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Parshas Behar

Masters of the Obvious

By Rabbi Label Lam

Since the land is Mine, no land shall be sold permanently. You are foreigners and resident aliens as far as I am concerned. (Vayikra 25:23)

The Sefer Chovos HaLevavos offers thirty points to ponder in a chapter entitled The Gate of Introspection- Shaar Cheshbon HaNefesh. In the thirtieth of those notions he suggests that a person should he see himself and behave like a stranger in a foreign land. This is not only an exercise in imagination. It’s an orientation to reality that requires recognition, acceptance, and some real adjustment, because “you are foreigners and resident aliens”. A person should be preparing and readying himself to exit at any time and therefore “he needs to think about his up and coming journey and the provisions he will need for the way.” He should feel that he is absolutely dependent upon and forever grateful for the good graces of his Host, to Whom he is willfully duty-bound.

The question is why does the Chovos HaLevavos have to remind us to meditate on such an obvious fact of life? The question can best be answered with another question, “Is it so obvious to all?”

The Talmud tells us a curious idea. “If somebody informs you that a certain person died, you should not be surprised. If somebody tells you that a certain person became rich you should be surprised.” What is the Talmud teaching us here? I heard that Rabbi Aaron Kotler ztl. explained that the Talmud is coming to counter the mindset of the average man in the street-Daas Baal HaBatim. How so? How do people usually react to these two types of news flashes? When people hear about the death of someone, not even necessarily close, they are shocked, “I just saw him last week!” He looked good! I thought he was getting better!” We generally find it difficult to immediately and completely assimilate the totality and finality of the information. It breaks our categorical boxes. It rocks our reality. However, when we hear that so and so became a wealthy man; that he hit it big, we lean back with a smile and a big “aha!” “I knew he had it in him! He always had that magical Mazel touch in everything he did!”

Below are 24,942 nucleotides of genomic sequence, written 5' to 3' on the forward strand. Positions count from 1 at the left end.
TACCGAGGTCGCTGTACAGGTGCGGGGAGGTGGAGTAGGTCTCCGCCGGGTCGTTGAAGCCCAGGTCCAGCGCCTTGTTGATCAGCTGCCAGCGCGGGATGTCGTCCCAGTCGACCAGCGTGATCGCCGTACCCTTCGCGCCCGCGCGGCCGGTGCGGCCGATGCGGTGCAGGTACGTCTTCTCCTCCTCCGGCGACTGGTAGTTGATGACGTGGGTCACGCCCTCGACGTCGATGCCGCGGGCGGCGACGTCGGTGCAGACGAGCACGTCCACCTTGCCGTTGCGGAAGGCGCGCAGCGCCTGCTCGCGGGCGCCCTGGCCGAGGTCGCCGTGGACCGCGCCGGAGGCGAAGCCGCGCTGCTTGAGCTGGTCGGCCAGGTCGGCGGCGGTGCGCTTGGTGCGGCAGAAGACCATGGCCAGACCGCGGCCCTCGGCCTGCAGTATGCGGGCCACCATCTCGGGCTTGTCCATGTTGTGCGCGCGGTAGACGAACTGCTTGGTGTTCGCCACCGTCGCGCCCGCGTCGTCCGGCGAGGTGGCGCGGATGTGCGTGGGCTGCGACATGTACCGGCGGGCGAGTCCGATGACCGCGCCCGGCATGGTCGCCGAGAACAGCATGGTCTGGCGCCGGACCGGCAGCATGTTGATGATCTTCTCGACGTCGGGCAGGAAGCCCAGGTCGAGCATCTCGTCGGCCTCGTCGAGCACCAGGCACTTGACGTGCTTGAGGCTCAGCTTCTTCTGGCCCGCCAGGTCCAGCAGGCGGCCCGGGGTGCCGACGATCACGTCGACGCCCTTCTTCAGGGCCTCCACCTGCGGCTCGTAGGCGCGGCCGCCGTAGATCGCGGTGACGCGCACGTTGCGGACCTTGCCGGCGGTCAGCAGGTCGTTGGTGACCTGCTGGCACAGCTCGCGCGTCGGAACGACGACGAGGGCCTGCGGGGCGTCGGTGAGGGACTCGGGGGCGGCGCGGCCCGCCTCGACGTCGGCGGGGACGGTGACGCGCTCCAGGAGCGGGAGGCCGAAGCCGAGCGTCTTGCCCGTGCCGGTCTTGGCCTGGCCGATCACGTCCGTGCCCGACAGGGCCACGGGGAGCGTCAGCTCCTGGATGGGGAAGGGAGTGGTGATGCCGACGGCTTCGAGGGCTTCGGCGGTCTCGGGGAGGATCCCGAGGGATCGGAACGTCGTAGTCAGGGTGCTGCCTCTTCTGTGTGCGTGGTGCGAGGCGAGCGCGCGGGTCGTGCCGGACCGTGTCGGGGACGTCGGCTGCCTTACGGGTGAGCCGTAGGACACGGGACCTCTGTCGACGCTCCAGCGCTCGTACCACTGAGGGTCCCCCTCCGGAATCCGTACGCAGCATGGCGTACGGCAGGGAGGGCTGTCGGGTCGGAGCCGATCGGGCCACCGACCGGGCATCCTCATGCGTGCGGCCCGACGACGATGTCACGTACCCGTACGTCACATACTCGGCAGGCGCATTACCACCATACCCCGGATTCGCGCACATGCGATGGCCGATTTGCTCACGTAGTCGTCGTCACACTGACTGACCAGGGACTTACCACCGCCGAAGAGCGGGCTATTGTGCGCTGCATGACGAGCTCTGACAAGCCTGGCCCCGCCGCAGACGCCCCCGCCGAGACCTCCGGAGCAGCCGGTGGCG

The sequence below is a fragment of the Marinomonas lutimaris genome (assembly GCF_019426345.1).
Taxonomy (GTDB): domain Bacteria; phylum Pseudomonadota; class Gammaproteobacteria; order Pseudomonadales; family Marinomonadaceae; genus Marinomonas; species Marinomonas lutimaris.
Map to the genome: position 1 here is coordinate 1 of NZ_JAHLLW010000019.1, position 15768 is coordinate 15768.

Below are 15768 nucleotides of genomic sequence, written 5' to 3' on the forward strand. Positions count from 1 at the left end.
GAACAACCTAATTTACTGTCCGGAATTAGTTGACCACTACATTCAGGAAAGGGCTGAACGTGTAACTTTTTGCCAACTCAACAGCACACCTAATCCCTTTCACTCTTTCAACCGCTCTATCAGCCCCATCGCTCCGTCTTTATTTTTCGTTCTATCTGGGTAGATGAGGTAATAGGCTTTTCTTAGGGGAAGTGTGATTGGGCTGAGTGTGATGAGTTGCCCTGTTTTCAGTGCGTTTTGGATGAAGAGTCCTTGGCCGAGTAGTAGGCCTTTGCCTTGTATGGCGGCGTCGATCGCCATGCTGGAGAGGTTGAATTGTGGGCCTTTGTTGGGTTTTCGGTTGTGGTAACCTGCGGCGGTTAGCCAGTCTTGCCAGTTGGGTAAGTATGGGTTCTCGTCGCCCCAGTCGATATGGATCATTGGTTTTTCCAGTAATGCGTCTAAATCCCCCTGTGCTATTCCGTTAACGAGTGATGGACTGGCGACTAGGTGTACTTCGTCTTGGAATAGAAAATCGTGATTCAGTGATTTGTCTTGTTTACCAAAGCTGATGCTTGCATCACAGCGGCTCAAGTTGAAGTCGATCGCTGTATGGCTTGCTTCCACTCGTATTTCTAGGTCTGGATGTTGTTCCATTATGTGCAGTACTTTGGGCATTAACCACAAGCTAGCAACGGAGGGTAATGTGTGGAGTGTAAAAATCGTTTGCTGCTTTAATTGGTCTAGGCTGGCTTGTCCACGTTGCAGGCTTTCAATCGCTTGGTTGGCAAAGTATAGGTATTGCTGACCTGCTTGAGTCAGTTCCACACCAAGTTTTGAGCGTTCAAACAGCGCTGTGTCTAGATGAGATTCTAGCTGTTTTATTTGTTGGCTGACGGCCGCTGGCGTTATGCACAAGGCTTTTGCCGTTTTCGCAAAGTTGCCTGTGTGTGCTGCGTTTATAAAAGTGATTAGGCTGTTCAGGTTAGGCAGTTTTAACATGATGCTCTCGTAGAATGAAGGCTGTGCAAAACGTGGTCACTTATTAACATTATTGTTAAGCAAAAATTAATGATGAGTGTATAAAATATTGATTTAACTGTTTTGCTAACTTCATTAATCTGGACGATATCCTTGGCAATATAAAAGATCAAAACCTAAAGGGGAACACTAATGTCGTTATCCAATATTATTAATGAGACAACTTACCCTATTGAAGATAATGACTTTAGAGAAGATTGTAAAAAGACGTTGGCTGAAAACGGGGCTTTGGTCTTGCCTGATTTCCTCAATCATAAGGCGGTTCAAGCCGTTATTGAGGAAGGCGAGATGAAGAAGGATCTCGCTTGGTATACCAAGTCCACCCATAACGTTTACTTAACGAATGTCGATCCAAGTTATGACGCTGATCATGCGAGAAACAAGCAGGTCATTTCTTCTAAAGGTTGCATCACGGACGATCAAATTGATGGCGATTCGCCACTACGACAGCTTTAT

Now let’s gain a penetrating insight into the real human condition with a few curt questions. What percentage of people will eventually die? You guessed it! 100%! Now what percentage of people do you estimate are likely to become wealthy? Who knows? It’s something way shy of 100%. Even 5%, might be a generous and hopeful number. So why are people shocked and overawed and suffering from cognitive dissonance when the harsh news lands? And why are we less impressed by the news of someone’s good fortune? The answer is that many are dreaming and fantasizing about great and sudden wealth even though it is a highly improbable event and yet we tend to live out our lives daily in “denial of death”, whistling past the inevitable and unavoidable destiny of the graveyard.

The story is told that a businessman made his way from America to the modest city of Radin in order to visit the famed Chofetz Chaim. When the Chofetz Chaim welcomed him in he was amazed to discover that this great man’s home was so barely furnished. He asked the sainted Rabbi, “Where’s your furniture?” The Chofetz Chaim countered with a question, “Where’s yours?” The man answered with wonderment, “Rabbi, I’m a traveler and I’m just passing through!” The Chofetz Chaim retorted, “I too am just passing through.”

The Talmud said what it said to sober us and bring us to our senses. Perhaps that’s why the Chovos HaLevavos recommends that we focus our attention on and force ourselves to become masters of the obvious!


DvarTorah, Copyright © 2007 by Rabbi Label Lam and Torah.org.


 






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